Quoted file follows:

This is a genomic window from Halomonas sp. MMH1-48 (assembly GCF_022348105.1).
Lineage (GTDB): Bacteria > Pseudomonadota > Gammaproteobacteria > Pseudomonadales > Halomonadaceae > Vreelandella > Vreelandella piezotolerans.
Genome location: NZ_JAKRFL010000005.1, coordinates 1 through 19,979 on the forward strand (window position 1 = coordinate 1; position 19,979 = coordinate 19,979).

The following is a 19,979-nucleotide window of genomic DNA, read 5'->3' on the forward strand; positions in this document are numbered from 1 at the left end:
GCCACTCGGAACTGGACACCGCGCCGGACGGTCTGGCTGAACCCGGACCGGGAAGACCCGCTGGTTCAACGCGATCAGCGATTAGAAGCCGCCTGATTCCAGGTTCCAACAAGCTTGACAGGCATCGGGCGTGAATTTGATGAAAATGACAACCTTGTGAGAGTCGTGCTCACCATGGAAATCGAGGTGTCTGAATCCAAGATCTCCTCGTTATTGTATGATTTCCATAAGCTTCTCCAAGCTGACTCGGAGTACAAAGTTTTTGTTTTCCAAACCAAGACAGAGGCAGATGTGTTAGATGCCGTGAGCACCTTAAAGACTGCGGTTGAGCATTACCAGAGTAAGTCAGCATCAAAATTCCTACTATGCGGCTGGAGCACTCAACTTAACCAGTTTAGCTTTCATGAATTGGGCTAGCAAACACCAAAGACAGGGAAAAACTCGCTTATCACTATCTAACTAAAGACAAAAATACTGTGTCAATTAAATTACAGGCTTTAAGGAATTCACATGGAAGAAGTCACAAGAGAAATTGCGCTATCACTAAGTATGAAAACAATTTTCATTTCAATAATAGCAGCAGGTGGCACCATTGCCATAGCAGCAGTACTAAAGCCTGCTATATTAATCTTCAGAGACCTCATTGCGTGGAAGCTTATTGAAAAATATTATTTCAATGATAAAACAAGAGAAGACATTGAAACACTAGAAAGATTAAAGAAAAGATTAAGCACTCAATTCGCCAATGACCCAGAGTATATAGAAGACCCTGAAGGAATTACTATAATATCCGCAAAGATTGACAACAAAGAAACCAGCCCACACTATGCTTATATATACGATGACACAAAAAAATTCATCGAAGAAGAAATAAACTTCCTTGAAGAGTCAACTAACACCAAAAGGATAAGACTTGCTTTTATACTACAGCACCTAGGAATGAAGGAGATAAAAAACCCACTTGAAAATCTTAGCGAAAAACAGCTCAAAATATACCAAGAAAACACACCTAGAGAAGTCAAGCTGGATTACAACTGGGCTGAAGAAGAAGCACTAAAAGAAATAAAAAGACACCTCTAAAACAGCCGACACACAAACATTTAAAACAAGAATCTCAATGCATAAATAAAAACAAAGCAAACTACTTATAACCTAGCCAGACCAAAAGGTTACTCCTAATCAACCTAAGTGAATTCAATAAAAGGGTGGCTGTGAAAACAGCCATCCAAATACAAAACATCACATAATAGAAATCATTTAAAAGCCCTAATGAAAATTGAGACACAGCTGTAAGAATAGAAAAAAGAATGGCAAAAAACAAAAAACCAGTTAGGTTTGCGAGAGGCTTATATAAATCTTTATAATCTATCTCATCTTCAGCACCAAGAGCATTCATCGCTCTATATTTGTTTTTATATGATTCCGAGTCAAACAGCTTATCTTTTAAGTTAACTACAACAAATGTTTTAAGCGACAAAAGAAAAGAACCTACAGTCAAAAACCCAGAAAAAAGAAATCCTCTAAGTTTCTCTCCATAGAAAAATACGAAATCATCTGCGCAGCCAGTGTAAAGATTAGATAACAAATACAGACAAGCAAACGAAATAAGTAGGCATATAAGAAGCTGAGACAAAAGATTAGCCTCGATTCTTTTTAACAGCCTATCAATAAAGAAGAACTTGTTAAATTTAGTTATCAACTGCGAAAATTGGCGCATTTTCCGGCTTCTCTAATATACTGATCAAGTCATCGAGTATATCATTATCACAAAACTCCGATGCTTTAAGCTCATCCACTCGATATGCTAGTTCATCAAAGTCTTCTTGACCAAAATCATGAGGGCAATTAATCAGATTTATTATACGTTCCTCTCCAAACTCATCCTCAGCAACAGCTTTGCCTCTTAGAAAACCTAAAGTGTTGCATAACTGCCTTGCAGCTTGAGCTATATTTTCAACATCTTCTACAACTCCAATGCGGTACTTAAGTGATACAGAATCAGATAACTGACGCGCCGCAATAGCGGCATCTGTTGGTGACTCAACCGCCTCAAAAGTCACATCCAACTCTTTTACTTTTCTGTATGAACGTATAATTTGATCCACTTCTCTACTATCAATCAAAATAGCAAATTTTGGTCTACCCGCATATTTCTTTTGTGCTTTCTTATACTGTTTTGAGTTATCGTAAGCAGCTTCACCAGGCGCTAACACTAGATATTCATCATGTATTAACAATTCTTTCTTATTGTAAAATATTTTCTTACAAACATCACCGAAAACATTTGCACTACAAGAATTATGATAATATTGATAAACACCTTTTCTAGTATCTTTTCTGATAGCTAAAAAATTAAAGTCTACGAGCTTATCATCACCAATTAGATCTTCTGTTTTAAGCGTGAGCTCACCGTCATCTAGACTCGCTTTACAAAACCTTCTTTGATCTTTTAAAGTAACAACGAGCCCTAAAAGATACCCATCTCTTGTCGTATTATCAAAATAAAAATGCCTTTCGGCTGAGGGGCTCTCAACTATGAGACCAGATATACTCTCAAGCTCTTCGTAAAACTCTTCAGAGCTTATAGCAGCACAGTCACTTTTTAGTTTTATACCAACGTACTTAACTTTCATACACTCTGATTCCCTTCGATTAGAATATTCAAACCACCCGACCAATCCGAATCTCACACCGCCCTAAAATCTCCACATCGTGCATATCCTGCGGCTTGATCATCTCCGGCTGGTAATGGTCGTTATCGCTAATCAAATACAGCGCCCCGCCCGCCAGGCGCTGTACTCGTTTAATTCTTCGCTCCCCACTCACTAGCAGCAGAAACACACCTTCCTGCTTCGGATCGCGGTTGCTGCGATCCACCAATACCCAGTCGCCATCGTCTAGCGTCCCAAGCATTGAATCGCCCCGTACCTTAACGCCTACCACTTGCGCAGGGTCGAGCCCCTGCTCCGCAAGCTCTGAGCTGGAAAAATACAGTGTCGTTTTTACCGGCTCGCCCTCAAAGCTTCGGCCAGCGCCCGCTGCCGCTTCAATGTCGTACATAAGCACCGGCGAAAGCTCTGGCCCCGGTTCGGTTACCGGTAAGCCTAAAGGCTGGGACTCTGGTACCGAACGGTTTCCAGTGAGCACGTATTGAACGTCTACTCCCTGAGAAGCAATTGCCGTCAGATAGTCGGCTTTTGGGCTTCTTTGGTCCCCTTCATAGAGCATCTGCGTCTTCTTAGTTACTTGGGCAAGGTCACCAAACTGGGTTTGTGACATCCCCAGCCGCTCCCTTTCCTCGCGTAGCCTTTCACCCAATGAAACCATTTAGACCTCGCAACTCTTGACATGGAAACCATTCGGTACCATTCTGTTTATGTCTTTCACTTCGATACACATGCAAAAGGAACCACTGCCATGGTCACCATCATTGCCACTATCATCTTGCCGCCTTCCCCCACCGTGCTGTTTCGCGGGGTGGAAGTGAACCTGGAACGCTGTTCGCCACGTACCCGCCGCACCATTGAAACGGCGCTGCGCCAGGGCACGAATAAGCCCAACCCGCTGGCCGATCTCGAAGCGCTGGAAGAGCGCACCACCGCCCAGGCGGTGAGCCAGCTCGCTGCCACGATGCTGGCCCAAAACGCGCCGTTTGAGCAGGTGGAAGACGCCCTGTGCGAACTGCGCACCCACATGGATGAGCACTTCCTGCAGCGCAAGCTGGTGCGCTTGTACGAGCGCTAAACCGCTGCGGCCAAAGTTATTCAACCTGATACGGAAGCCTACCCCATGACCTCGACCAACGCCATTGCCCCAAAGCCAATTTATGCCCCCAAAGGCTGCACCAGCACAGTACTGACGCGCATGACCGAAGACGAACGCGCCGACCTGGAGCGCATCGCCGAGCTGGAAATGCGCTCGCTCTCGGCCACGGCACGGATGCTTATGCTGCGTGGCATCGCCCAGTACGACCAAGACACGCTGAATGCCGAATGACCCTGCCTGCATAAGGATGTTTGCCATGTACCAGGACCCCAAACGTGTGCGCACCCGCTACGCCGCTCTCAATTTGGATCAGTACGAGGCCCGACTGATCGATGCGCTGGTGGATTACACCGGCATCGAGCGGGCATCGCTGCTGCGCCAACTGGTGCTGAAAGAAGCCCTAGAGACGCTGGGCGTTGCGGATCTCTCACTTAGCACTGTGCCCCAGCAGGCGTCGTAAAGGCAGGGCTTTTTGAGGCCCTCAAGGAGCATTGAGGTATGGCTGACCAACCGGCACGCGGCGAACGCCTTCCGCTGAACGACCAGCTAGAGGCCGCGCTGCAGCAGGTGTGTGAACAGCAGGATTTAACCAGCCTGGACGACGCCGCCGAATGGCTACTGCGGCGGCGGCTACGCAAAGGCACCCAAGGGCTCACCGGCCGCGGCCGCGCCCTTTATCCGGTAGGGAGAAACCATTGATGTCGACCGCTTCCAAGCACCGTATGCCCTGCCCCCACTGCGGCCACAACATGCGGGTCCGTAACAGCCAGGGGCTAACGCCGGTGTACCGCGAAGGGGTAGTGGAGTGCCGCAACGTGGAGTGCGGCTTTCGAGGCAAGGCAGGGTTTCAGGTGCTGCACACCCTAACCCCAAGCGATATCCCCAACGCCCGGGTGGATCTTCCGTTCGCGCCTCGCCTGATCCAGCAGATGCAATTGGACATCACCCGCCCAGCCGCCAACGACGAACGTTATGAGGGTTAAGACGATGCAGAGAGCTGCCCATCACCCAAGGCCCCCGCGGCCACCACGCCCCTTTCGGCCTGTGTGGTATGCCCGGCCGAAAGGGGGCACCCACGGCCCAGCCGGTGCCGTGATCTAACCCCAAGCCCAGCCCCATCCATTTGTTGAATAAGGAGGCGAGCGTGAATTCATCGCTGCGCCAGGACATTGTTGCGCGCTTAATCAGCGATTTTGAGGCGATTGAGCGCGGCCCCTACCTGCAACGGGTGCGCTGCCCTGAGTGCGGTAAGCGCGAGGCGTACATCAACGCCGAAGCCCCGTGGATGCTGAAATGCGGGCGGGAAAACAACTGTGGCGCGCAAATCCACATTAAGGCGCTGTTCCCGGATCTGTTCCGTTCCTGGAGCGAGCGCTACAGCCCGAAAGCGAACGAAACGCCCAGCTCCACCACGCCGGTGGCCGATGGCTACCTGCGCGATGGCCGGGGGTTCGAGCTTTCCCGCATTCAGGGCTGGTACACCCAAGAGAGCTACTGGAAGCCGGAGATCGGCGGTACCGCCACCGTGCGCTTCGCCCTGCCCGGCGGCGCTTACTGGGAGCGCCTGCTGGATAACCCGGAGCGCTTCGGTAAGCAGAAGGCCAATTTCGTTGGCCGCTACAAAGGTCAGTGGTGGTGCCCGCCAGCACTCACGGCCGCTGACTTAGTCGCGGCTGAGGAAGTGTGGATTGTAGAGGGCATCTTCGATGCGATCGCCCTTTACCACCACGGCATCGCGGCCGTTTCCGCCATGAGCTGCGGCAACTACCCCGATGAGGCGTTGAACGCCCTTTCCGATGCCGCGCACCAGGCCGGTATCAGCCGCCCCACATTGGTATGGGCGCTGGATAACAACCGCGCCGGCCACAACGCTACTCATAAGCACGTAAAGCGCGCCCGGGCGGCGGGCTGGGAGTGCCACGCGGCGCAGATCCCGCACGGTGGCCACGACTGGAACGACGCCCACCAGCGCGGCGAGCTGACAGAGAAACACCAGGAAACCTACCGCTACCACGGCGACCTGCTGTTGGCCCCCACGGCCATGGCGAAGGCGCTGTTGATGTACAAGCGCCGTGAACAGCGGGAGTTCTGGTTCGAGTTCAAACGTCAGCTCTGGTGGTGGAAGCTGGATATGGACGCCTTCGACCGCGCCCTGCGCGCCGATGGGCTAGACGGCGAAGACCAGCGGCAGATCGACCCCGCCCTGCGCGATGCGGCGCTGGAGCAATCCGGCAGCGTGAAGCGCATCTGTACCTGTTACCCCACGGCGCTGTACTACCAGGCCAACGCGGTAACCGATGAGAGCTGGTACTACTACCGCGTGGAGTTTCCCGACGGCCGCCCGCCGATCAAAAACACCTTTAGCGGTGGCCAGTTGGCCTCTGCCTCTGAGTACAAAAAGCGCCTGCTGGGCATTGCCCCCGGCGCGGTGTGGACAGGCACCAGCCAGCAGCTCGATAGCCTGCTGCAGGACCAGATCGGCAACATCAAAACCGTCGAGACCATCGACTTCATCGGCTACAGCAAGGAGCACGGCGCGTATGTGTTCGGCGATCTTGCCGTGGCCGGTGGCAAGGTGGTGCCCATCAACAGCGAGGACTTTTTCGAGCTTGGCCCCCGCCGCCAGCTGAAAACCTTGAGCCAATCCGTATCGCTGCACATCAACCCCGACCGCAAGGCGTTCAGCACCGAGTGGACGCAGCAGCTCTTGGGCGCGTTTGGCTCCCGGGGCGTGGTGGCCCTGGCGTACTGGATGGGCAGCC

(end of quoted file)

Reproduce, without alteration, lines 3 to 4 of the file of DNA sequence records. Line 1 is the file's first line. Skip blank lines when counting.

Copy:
Genome location: NZ_JAKRFL010000005.1, coordinates 1 through 19,979 on the forward strand (window position 1 = coordinate 1; position 19,979 = coordinate 19,979).

The following is a 19,979-nucleotide window of genomic DNA, read 5'->3' on the forward strand; positions in this document are numbered from 1 at the left end: